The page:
Location: Places >> Central Asia >> Bhutan
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good gifts to unknown people in Bhutan
Posted September 3rd, 2012 - 2:39 pm from Anji, China
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Posted September 3rd, 2012 - 3:22 pm by from Vienna, Austria (Permalink)
From what I have heard, Bhutan is economically better off than other regions in the area and due to daily (?) flights from Bangkok a lot of merchandise has obviously become available in Bhutan - I would think that batteries and mobile phones are amongst those products.

I would guess that people might appreciate things from your country, whether this is a small coin as a token (although personally I have my reservations to give away money in any form) or a postcard ... and I assume that originally you are not from China.

You probably know, but if you are flying DrukAir which seems to be the only way for Westerners to enter Bhutan, you are only allowed 20kg max and as far as I know this includes your handluggage which is strictly limited to 5kg. There is of course the possibility to pay for excess baggage.

I did a bit of research because I have signed up with an organisation to volunteer as a teacher in Bhutan in 2013, but so far I have not been. If the above is (partly) not true, I apologize but assume that someone better informed will give you the correct answer.

Personally, I think it is quite difficult to find a useful give-away which could turn out be useful to a numer of people but a small unique souvenir they will remember you by might be appreciated.


Posted September 3rd, 2012 - 4:06 pm by from Geneva, Switzerland (Permalink)
Farmers in the highlands might appreciate good quality woolen clothing (not clothes that will fall apart quickly though): hats, long socks, sweaters, gloves or down vests. Remember that people live in a cold country without heating. In Thimphu a souvenir from your country, perhaps a bottle of Maotai or a Buddhist woodcarving, might be better appreciated.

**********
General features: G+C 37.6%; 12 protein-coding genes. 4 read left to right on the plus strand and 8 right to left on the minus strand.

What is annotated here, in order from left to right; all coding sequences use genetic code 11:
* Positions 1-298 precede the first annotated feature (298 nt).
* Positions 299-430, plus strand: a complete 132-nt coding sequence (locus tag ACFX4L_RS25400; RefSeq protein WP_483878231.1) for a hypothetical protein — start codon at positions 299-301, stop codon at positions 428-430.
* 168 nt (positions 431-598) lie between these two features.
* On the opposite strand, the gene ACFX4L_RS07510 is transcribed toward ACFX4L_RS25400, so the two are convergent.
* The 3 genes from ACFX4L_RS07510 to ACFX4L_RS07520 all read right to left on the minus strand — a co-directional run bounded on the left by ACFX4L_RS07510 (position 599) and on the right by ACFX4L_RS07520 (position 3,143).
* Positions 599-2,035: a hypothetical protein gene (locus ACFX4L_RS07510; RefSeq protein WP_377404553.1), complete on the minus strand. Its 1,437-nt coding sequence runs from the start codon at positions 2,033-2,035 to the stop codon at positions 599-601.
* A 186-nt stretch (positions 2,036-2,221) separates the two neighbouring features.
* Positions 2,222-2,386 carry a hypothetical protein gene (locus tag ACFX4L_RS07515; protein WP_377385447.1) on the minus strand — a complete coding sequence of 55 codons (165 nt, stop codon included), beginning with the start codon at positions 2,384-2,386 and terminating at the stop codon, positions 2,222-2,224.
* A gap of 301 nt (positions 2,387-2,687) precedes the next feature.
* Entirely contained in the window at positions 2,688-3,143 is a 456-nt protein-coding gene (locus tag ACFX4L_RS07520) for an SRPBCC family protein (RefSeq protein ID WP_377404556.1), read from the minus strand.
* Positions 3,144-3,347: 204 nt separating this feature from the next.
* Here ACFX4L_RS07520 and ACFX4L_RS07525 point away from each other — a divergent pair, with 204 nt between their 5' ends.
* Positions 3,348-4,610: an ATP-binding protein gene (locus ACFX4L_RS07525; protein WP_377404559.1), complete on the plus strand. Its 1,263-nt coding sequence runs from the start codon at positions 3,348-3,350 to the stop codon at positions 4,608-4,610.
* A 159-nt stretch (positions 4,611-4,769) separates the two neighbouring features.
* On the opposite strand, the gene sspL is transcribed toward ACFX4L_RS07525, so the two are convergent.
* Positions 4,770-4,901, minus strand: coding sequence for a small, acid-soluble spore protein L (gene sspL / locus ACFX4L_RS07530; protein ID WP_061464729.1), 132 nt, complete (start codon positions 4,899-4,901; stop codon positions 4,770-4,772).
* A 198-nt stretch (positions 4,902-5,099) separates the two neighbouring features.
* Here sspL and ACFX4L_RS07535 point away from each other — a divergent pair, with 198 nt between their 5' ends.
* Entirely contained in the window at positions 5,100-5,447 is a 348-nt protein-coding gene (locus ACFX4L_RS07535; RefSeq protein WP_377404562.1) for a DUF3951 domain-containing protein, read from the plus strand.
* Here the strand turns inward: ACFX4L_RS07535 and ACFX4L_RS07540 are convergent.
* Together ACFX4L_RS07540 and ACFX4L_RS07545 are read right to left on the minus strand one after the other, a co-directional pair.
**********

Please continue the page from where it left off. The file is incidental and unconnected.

However, spending time with people and displaying a genuine interest in their lives and preoccupations is often a safer bet than gifts. As in any country, gifts should be carefully accompanied with the appropriate communication to avoid giving the impression that you are being patronising towards people or trying to use money to buy friendship. If you are close to a town centre then treating people to a good dinner at a local restaurant (zakhang) is almost never the wrong thing to do as it is sociable and shared.

Posted September 3rd, 2012 - 4:31 pm by from Geneva, Switzerland (Permalink)
Very importantly, when giving gifts, make sure to buy enough khatas (white silk scarves) in Thimphu to wrap each gift in at the time of giving it. This symbolises purity of intent.

Posted September 3rd, 2012 - 6:54 pm by from Bangalore, India (Permalink)
Novel idea.

Interesting souvenirs, may be some warm wollen wear, books and play kits for the children ... a few things that come to mind :)

Posted September 4th, 2012 - 8:37 am from Anji, China
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Posted September 4th, 2012 - 10:26 am by from Reading, England (Permalink)
Peter - thats a great gesture.

Other than a town or village centre, a large population of Bhutan live on elevated areas. Any practical tool to help them carry large weights could be of huge help. Locally, they use a huge basket, fill it with what they want and then carry it in such a way that bulk of the weight falls on the tip of their foreheads.

On clothing - most of Bhutanese stick to their traditional clothing for most of the day. Woolen clothing would be of help in the night, yes.